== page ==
London: a world city for culture and arts

17 December 2013

A summary of London’s world position as a leading city in culture and arts, based on the recently published ‘World Cities Report 2013’.

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(Image: Shakespeare’s Globe theatre by John Tramper)

A couple of weeks ago, The World Cities Report 2013 was launched. The initiative was set up by the Mayor of London, Boris Johnson, and aims to examine and champion the cultural provision of 21 world cities.

The report gathers evidence on 60 cultural indicators, assessing both the supply of, and demand for culture, and reports on the thinking of cultural policy makers in those places.

Through the report, there are a few messages that clearly emerge:

  • World cities are as important in culture as they are in finance or trade
  • Culture is at the heart of public policy in world cities
  • In a globalised world, culture gives world cities a distinctive appeal

"This report shows that the dynamism, scale and diversity of our world cities make us central hubs in global culture", says The Mayor of London.

But what makes a 'world city'?

The cities that are featured in the report are considered global cultural hubs not because their share of cultural activities is growing fastest, but because they can afford to 'specialise' in culture, providing the infrastructure of commissioning, distribution, management and other professional functions that enable these sectors to get their products to market.

There are three elements which characterise culture in such cities: dynamism, scale and diversity.

The World Cities features in the report are Amsterdam, Berlin, Bogotá, Buenos Aires, Hong Kong, Istanbul, Johannesburg, Los Angeles, Montréal, Mumbai, New York, Paris, Rio de Janeiro, São Paulo, Seoul, Shanghai, Singapore, Sydney, Tokyo and Toronto, and of course our very own London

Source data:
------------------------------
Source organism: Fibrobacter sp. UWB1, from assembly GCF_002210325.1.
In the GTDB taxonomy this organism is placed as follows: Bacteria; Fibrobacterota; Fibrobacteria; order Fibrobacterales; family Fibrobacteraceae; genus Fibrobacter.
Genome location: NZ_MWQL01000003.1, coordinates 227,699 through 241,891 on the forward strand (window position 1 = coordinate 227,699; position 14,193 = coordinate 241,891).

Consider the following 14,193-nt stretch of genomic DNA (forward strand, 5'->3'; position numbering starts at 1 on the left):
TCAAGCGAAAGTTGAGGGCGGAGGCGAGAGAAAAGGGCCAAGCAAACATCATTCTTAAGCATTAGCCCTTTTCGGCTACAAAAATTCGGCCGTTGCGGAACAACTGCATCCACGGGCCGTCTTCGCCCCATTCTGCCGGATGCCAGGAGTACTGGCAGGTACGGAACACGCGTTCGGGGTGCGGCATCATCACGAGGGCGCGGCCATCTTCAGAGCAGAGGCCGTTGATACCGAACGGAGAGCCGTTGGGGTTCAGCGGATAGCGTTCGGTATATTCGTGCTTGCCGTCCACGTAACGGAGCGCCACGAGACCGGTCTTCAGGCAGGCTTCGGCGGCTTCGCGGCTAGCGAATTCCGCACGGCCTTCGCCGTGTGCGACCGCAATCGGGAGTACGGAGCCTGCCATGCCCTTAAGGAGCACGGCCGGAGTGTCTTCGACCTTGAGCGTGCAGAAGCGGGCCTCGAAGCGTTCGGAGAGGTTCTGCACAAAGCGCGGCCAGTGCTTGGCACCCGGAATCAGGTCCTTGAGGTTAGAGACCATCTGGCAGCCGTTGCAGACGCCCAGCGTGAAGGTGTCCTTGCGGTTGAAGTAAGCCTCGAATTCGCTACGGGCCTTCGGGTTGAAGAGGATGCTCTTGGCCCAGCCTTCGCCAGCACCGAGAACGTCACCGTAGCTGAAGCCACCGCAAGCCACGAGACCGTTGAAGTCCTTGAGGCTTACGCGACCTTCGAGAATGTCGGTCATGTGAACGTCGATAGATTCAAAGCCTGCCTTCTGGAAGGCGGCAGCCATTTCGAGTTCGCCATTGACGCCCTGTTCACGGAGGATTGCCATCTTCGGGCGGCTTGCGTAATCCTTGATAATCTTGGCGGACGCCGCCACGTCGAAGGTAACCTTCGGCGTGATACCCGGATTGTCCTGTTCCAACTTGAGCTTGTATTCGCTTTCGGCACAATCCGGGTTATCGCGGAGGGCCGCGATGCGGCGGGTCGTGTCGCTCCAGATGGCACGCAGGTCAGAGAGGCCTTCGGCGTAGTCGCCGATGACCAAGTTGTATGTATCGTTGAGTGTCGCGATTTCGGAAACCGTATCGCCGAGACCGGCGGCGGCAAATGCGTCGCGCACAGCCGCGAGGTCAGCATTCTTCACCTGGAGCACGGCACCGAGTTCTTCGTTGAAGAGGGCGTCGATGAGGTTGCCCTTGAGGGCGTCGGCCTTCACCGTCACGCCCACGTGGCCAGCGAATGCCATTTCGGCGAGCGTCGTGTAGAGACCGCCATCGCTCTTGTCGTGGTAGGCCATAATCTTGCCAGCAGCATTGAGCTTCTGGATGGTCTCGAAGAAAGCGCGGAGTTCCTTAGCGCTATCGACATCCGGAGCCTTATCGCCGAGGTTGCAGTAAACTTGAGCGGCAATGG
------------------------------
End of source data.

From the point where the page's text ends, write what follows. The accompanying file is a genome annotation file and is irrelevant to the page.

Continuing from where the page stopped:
London: the hub of culture & arts

Thousands of theatre and music performances, film screenings, art and cultural exhibitions and festivals happen in London every year. With a population of around 8 million people, the city has 173 museums and 857 art galleries available and open for the public.

London’s diversity and youthful energy is a remarkable key strength for London’s position as a world city. The sheer number of cultures in London gives it a different 'feel' from other cities – more free, more tolerant, and more relaxed about difference.

London features prominently within each and every category in the World Cities Report 2013. Like only a few other cities in the report, the capital combines rich cultural infrastructure, and high participation and attendance in the arts and culture:

  • After Los Angeles, the capital has the highest amount of museums, and after Paris it has the highest amount of public art galleries.
  • London is the third city with the highest amount of public libraries, at 383.
  • Despite the fact that London ranks as 7th in terms of the quantity of theatres, it comes in 3rd place on the number of theatre performances that take place every year. Just over 32,000!
  • It occupies the 3rd place on music performances, but has the highest amount of comedy performances.
  • It also has the highest amount of world heritage sites.

The report also highlights that London has the highest amount of students at a specialist public Art & Design institution among the cities featured in the report.

Challenges for London

Our capital has a huge stock of cultural assets, and efforts continue to strengthen that cultural legacy. However, its biggest challenge at present is to maintain its status as a leading player in global culture particularly in an increasingly tough economic environment where there are reductions in public subsidy for the art.


You can find out more about London’s diversity in my previous blog where I talk about the predominant language diversity in London schools.

To learn more about how young people access the cultural provision that London offers and what this provision means to them, download our Annual Report 2013 ‘My culture My London’. You can also download findings from our Survey of Young Londoners.